Cool customers for hot times

By Stephen Meuse
Globe Correspondent / August 26, 2009

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We don’t have a dog or cat but instead play host to a menagerie of pet peeves. And while we agree it’s bad form to esteem one peeve above another, we admit to holding restaurant wine service that delivers white wines too cold and red wines too warm in especially high regard. What’s too cold? White wines straight from the refrigerator (below 40 degrees) may seem refreshing, but show little flavor or aroma. What’s too warm? Reds at room temperature - and today that might mean 75 degrees - show scratchy tannins, flabby acids, and generally don’t taste like themselves.

The difference is that while white wines will eventually shed their frigidity at the table, too-warm reds seldom cool down on their own. In such cases, you shouldn’t be afraid to ask your server for an ice bucket (we’ve done it). At home, consign an overheated red to the fridge door for 20 minutes. We found ourselves in this position earlier this month when the temp in our cellar (where plonk candidates await the Day of Judgment) got a bit too high. The wines initially tasted horrid and left us scratching our heads. But after a forced cool down and a bit of aeration they came right around.

You don’t need a thermometer to get it right. A French winemaker once told us he preferred his white wines no cooler than freshly drawn well water. There’s a rule of thumb for you. As for reds, lighter-bodied ones almost always benefit from a chill, as these examples will show, and never more so than when summer’s dog days leave us all feeling a bit peevish.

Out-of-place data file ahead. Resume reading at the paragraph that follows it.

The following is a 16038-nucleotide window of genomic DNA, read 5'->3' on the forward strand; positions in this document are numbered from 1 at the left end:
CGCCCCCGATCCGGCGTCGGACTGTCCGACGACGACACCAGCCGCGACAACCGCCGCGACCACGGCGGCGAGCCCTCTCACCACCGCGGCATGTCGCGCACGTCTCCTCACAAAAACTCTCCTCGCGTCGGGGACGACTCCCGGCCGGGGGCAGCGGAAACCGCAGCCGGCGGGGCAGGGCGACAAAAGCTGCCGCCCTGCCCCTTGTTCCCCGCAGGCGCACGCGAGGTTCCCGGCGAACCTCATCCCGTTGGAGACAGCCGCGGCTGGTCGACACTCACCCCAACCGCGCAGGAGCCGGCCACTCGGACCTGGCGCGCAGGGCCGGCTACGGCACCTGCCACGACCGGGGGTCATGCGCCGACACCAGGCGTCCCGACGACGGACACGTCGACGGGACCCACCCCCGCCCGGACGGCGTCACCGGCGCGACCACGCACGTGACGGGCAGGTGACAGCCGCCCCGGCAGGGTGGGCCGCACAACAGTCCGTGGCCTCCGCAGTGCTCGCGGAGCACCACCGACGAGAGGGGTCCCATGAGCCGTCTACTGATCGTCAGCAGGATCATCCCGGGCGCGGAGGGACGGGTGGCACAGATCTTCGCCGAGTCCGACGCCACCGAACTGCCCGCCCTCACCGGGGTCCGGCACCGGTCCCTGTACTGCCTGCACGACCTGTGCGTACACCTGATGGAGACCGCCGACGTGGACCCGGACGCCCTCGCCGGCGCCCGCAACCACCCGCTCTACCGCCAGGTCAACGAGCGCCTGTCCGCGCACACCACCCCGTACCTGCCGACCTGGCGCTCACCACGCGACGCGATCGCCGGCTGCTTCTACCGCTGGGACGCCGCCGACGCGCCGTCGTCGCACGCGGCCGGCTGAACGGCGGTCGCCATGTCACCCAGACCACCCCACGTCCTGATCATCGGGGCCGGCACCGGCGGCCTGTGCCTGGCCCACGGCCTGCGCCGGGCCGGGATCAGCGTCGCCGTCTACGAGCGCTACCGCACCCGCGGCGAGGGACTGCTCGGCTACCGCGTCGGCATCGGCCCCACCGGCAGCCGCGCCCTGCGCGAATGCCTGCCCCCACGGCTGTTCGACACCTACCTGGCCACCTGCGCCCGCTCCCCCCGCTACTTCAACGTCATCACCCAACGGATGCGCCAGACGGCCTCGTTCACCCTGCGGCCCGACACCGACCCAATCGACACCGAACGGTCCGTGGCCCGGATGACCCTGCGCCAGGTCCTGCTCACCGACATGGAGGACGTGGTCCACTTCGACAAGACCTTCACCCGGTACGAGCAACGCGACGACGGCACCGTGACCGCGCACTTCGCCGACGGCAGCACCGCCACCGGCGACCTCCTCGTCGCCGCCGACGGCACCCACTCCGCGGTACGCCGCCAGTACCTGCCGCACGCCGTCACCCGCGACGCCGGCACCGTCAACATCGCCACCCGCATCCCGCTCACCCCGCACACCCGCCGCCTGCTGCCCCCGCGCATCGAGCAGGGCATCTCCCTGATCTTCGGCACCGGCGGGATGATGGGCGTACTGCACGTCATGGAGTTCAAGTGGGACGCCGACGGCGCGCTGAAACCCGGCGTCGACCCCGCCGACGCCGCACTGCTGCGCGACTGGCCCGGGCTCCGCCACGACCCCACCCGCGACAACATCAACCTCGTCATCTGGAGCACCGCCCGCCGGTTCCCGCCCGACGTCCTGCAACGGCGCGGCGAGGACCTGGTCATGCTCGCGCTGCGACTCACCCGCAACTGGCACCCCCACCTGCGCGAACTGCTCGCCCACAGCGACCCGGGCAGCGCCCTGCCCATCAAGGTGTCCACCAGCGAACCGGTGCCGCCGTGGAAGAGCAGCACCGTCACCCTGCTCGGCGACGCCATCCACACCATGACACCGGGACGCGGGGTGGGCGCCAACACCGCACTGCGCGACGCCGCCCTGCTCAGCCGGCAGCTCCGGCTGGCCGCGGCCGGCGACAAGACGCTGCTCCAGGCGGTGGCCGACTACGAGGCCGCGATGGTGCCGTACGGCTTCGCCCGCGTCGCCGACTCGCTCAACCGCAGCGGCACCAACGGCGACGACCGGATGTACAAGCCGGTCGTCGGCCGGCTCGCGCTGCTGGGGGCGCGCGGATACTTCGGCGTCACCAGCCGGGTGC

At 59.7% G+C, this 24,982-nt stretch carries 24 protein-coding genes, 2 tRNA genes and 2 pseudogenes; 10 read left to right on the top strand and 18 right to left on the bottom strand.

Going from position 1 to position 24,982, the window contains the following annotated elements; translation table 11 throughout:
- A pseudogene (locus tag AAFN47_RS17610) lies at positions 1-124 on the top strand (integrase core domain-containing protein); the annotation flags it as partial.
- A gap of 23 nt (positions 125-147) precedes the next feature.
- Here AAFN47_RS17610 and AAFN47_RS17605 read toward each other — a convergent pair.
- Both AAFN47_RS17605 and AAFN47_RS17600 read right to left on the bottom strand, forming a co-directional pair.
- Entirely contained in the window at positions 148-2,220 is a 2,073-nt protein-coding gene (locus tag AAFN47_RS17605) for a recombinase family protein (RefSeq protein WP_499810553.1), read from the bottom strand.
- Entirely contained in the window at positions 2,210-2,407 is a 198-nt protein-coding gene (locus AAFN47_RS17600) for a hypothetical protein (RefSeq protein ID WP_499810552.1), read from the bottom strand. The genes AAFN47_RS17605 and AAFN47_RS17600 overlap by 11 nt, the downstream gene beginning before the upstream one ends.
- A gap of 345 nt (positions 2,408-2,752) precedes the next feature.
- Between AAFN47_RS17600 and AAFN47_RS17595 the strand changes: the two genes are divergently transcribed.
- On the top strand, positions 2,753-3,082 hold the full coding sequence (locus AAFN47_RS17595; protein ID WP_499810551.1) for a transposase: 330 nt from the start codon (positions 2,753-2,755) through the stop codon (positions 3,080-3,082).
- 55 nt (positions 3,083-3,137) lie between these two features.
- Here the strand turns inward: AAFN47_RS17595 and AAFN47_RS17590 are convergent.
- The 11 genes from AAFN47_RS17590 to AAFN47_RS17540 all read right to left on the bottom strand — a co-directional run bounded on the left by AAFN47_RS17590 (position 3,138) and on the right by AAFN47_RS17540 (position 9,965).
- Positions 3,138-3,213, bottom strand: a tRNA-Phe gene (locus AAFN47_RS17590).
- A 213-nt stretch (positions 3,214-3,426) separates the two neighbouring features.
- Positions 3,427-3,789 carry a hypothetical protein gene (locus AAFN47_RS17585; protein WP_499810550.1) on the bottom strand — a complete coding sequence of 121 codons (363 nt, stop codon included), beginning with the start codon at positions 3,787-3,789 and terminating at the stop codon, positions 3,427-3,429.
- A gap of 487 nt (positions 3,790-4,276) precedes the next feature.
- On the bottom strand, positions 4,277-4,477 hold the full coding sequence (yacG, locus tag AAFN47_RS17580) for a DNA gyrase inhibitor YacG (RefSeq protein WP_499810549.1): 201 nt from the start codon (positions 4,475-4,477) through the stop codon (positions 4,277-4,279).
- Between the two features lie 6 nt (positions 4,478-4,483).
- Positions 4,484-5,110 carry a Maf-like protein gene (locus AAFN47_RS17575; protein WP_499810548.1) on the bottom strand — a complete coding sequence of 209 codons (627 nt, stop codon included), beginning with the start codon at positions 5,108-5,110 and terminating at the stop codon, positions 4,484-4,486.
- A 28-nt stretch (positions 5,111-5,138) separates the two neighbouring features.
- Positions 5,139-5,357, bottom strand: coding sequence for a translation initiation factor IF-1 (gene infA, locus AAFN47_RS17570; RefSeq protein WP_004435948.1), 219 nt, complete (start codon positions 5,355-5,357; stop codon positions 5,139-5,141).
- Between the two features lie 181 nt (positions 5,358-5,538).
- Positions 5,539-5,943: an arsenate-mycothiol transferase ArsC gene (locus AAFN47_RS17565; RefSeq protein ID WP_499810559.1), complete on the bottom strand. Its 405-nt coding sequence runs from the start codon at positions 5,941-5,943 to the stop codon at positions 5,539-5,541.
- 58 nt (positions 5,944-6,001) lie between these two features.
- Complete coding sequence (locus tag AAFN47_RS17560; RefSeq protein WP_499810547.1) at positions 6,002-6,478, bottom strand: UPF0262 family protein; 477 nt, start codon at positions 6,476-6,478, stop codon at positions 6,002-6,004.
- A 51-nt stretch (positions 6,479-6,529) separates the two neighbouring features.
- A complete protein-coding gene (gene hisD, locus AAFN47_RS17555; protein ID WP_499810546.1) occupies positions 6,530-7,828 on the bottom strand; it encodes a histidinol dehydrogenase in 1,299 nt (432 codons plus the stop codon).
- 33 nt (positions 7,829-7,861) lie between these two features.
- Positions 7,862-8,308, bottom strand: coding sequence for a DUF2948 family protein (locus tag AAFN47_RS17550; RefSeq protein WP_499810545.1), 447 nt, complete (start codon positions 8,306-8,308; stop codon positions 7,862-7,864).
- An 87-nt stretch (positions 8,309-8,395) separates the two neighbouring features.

Chateau Barrail Meyney Bordeaux 2007 Bordeaux aromas may be faint but they’re unmistakable; nice round red berry fruit and a pleasing scoop of dirt. The genuine little article and an old fave. Around $12. At Salem Wine Imports, Salem, 978-741-9463; Wine Press, Brookline, 617-277-7020; Bacon Wine & Spirits, Northborough, 508-393-2134.

Casa Castillo Jumilla Monastrel 2007 Some round, pleasantly sweet fruit, upstanding acidity, and good balance. Enough weight to handle grilled wings or pork tenderloin. Around $12. At Macy’s Wine & Spirits, West Roxbury, 617-325-9200; Martignetti Liquors, Brighton, 617-782-3700; Shubie’s, Marblehead, 781-631-0149.

Domaine Bourdic “Octandre’’ Vin de Pays des Cotes de Thongue 2007 Juicy, bright strawberry flavors; clean and bracing with a welcome bit of cut. Around $11. At Federal Wine & Spirits, Boston, 617-367-8605; Curtis Liquors, South Weymouth, 781-331-2345; Formaggio Kitchen, Cambridge, 617-354-4750.

Campos Reales La Mancha Tempranillo 2008 Deeply colored with spicy, briary red fruit; a little fuller style but still refreshing. Fine choice with homemade pizza (you do that, right?) or burgers off the grill. Around $9. At Blanchards Liquor, Allston, 617-782-5588; Golden Goose Market, North End, 617-367-3198; Our Glass Wine Co., Saugus, 781-941-8068; Federal Wine & Spirits.

Dynamite Vineyards North Coast Zinfandel 2006 When it comes to zinfandel, we often think less is more. Here’s a pretty little package that combines real varietal character, sturdy fruit, and some appetizing acidity in just the right proportions. Ribs are calling. Around $11. Colonial Spirits, Acton, 978-263-7775; Charlestown Liquors, Charlestown, 617-242-3600; Salem Wine Imports.

Stephen Meuse can be reached at